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Japan and Russia in the Pacific - 120 years of the Battle of Tsushima

“The naval battle at the Tsushima Islands in the Korea Strait, separating Japan

from mainland Asia, was the pinnacle of that [Russo-Japanese] war.

It stands among the top five naval battles of human history.”

~ The Tsar’s Last Armada: The Epic Journey to the Battle of Tsushima

An Illustration on the 120 Years of the Battle of Tsushima

Illustration by The Geostrata

“Hegel remarks... that all great world-historic facts and personages appear, so to speak, twice. He forgot to add: the first time as tragedy, the second time as farce,” famously remarked Karl Marx in The Eighteenth Brumaire of Louis Bonaparte, more than 170 years ago, highlighting the inevitably of the recurrence of situations in the state and society by means of human actions. 

As we are marking the 120 years of the famous battle of Tsushima, which was fought on May 27–28, 1905, it gives us an opportunity to analyse not only the impact of the that battle but also how, even after almost one and a half centuries later, the strategic predicaments in the Pacific are shaping the global balance of power.

Fought between Imperial Japan and Imperial Russia, the Battle of Tsushima is regarded as the first naval battle of the twentieth century and the decisive confrontation that helped Japan defeat Russia in the Russo-Japanese War. 

In 1868, twenty-two years before American Naval officer and historian Alfred Thayer Mahan wrote The Influence of Sea Power upon History in 1890, the Imperial Japanese Navy was formed amid the era of the Meiji Restoration. In the following years, during the Boxer Rebellion in China, both Japan and Russia increased their military presence in the region surrounding the Korean Peninsula and Manchuria.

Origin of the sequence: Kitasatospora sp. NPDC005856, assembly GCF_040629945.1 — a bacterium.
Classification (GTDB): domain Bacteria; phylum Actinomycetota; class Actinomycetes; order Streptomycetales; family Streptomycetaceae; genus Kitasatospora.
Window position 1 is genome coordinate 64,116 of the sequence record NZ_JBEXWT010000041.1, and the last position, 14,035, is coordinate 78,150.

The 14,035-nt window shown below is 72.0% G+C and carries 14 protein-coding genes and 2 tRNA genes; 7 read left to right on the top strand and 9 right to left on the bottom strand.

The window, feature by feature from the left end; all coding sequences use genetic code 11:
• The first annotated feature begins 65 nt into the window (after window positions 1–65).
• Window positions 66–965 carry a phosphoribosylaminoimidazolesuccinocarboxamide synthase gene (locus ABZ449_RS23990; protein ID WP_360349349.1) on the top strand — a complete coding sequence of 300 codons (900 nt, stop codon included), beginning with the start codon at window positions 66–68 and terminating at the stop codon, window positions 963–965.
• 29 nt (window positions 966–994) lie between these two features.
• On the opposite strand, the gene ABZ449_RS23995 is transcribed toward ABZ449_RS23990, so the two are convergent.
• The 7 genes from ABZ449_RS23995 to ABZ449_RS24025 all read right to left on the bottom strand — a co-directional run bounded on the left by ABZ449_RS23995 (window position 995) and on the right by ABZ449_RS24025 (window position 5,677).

Japan was apprehensive about the Russian military presence in Manchuria and demanded the withdrawal of the Russian forces from the region. However, Tsar Nicolas II declined to withdraw his forces from the strategically important region. 

Eventually on February 9, 1904, the Imperial Japanese Navy attacked Russian ships near Port Arthur, a Russian naval base at the tip of the Liaodong Peninsula in Manchuria. Thus began the Russo-Japanese war, which ultimately culminated with the defeat of Russia in the Battle of Tsushima.

One of the reasons behind Russia’s defeat in the battle was the stark disparity in terms of the initial naval assets that it possessed compared to its Japanese counterpart. 

Russia had on its side the Second Pacific Squadron of the Imperial Russian Navy, which included 8 battleships, 3 coastal battleships, 3 armoured cruisers, 2 large protected cruisers, 3 small protected cruisers, 1 2nd class cruiser, 1 auxiliary cruiser, 9 destroyers, and 7 support vessels. By contrast, the Japanese combined fleet included 4 battleships first class, 8 armoured cruisers, 2 large protected cruisers, 10 small protected cruisers, 1 battlefield 2nd class, 3 cruisers 2nd class, 3 torpedo cruisers, 21 destroyers, and 43 torpedo boats.